An associated issue is how government systems are managed at all levels.  In recent times, the idea that government systems can be managed like for-profit businesses that much show a profit for shareholders is all the rage.  It was one of the reasons that scientific and humane treatment of mental illness could be rationed out of existence.  Suddenly there was no longer a concern that a patient with mental illness was disruptive and might end up in jail or homeless if that behavior continued.  Now they had to be "dangerous" or the hospital asked them to leave.  When there were still too many demands on rationed beds they had to be "imminently dangerous" or they were asked to leave.  Sheriff Stanek and sheriffs across the country are dealing with the fallout of this managerial practice.  If people can't be treated in a cost effective manner (defined as getting them out in a defined number of days that are paid for)  they are not admitted.  Many of these patients are brought to hospitals by the police and not admitted because the hospital knows they will be taken to jail.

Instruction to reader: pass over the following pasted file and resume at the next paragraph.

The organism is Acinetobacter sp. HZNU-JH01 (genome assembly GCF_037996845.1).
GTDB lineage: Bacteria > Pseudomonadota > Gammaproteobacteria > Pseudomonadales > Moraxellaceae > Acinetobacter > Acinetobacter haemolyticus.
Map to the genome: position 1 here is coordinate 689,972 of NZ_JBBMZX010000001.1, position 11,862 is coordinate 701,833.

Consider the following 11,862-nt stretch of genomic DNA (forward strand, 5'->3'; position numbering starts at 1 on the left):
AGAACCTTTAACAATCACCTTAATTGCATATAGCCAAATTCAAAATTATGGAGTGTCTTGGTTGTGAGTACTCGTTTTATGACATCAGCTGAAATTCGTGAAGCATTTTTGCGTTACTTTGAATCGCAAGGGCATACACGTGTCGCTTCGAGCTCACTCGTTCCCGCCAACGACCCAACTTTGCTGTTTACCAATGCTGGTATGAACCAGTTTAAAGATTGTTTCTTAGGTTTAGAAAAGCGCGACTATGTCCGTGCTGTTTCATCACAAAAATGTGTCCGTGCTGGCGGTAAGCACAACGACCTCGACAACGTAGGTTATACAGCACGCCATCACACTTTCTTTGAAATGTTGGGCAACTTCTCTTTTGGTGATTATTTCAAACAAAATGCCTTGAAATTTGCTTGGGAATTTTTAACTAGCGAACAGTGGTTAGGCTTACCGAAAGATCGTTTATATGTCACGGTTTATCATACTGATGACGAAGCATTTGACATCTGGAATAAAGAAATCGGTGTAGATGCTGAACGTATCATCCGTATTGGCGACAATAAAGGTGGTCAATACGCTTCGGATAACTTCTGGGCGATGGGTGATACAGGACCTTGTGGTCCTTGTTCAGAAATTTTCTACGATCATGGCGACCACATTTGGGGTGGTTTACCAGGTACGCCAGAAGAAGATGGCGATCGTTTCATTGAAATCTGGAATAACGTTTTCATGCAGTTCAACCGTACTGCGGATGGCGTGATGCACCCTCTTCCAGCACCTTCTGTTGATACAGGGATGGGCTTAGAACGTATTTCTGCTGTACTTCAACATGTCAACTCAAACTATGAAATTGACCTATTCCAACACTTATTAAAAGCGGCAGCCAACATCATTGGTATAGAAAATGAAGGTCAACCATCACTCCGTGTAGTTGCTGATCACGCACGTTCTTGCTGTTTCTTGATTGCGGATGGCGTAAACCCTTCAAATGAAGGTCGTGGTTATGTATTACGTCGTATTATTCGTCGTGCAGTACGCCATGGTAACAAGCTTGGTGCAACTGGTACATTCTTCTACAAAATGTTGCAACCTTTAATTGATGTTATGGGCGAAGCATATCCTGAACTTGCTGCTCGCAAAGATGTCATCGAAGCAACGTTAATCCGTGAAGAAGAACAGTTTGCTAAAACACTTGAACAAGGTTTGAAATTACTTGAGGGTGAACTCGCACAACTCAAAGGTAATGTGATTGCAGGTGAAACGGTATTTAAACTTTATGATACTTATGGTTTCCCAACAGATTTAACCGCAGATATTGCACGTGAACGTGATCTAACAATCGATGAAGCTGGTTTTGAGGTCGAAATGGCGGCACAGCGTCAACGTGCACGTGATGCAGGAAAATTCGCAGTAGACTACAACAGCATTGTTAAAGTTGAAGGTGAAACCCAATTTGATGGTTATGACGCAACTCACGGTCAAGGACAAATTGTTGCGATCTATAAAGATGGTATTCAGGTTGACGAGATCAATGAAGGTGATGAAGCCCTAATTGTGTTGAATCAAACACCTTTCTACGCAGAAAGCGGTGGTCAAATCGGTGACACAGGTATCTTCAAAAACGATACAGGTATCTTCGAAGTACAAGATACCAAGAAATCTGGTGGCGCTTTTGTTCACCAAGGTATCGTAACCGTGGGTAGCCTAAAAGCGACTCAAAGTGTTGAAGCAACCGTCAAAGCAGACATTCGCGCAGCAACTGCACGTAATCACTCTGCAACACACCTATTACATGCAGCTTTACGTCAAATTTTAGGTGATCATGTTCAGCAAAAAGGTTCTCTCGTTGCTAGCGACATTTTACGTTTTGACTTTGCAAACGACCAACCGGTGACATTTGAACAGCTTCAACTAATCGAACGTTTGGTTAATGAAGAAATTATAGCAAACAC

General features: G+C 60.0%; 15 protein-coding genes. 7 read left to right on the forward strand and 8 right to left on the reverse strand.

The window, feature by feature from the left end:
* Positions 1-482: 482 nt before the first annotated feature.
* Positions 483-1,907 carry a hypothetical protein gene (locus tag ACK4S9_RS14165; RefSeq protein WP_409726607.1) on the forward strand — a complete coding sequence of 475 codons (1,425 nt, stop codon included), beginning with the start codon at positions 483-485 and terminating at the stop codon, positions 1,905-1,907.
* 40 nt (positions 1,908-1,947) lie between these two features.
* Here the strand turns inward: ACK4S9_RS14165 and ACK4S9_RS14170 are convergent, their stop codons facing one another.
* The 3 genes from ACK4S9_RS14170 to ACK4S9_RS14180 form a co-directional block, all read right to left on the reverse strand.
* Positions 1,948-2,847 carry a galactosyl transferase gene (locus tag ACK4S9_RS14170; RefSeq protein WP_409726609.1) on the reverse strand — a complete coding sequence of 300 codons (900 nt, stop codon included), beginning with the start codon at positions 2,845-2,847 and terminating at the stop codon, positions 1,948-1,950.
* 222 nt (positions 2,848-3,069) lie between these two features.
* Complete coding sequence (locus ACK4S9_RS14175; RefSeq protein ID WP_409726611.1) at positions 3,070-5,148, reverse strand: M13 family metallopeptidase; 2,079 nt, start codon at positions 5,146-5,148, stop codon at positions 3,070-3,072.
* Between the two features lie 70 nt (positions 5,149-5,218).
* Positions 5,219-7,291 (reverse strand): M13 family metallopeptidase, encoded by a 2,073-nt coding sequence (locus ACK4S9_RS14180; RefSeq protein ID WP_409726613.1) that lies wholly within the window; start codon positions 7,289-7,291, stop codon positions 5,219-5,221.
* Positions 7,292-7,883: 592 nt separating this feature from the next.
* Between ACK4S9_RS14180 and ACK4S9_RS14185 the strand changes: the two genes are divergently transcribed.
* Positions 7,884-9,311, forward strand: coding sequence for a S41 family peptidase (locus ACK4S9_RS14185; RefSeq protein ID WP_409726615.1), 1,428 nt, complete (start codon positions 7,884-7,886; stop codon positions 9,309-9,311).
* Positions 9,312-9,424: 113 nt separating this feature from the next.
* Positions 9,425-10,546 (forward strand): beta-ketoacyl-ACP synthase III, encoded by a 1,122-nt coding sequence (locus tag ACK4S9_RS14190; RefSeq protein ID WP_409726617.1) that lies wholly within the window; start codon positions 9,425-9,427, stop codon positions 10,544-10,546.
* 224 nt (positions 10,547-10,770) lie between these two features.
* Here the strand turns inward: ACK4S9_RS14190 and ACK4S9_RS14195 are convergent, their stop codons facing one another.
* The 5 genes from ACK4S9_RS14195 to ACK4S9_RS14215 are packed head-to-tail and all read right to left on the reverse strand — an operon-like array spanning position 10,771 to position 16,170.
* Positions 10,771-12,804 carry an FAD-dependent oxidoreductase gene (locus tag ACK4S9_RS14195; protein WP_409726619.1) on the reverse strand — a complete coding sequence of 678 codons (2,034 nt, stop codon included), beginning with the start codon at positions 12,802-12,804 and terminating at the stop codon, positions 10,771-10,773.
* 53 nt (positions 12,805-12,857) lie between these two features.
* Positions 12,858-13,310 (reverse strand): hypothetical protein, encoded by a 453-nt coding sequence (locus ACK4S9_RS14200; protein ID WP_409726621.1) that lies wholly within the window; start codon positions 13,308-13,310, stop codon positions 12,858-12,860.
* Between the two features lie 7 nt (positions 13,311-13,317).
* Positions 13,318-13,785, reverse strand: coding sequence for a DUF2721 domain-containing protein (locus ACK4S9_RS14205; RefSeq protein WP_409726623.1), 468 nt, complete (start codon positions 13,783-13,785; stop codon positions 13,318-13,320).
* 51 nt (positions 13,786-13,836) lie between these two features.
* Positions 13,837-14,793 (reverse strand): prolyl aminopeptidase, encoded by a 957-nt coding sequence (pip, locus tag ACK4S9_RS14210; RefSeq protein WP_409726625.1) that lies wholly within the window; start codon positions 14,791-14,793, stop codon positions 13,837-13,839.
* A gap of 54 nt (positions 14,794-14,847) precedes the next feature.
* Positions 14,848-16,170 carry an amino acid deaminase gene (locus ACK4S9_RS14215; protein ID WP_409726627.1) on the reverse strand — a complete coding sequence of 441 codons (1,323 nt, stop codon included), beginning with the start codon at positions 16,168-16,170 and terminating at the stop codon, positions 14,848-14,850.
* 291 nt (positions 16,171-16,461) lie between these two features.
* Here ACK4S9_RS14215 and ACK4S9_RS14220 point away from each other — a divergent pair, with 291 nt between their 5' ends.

The other problem of course is that jails are not really hospitals.  In today's political climate - even saying that out loud can set a dangerous precedent.  Even though Sheriff Stanek is doing what he can and he has a mandate by the Minnesota legislature allowing him to hospitalize patients on a priority basis at a state hospital, minimal to non-existent standards of care in jails do not make them hospitals.  The clear evidence from the editorial is the sparse medical coverage (1 RN very 12 hours for over a hundred mentally ill inmates), lack of adequate medical training (provided in this case by a not-for-profit foundation), and a lack of discharge resources for continuity of care.    

There are no psychiatric hospitals that can function or legally operate with that level of care.

George Dawson, MD, DFAPA


1.  Chris Serres.  Mental illness in Hennepin County jail far higher than previous estimates, new study finds.  Star Tribune September 22, 2016.

2.  Rich Stanek.  Commentary:  Addressing the mental health crisis in our jails.  Star Tribune October 14, 2016.


1.  The photo is Hennepin County Jail from Wikimedia Commons.  The source information is by Micah (Transferred from en.wikipedia by SreeBot) [Public domain], via Wikimedia Commons.  The page URL is:

1 comment:

  1. But why would they end up in the criminal justice system if psychosis is just someone else's equally legit reality that shouldn't be judged?

    It's amazing to be that such thinking still exists after fifty years of bad experience. King of Hearts lives.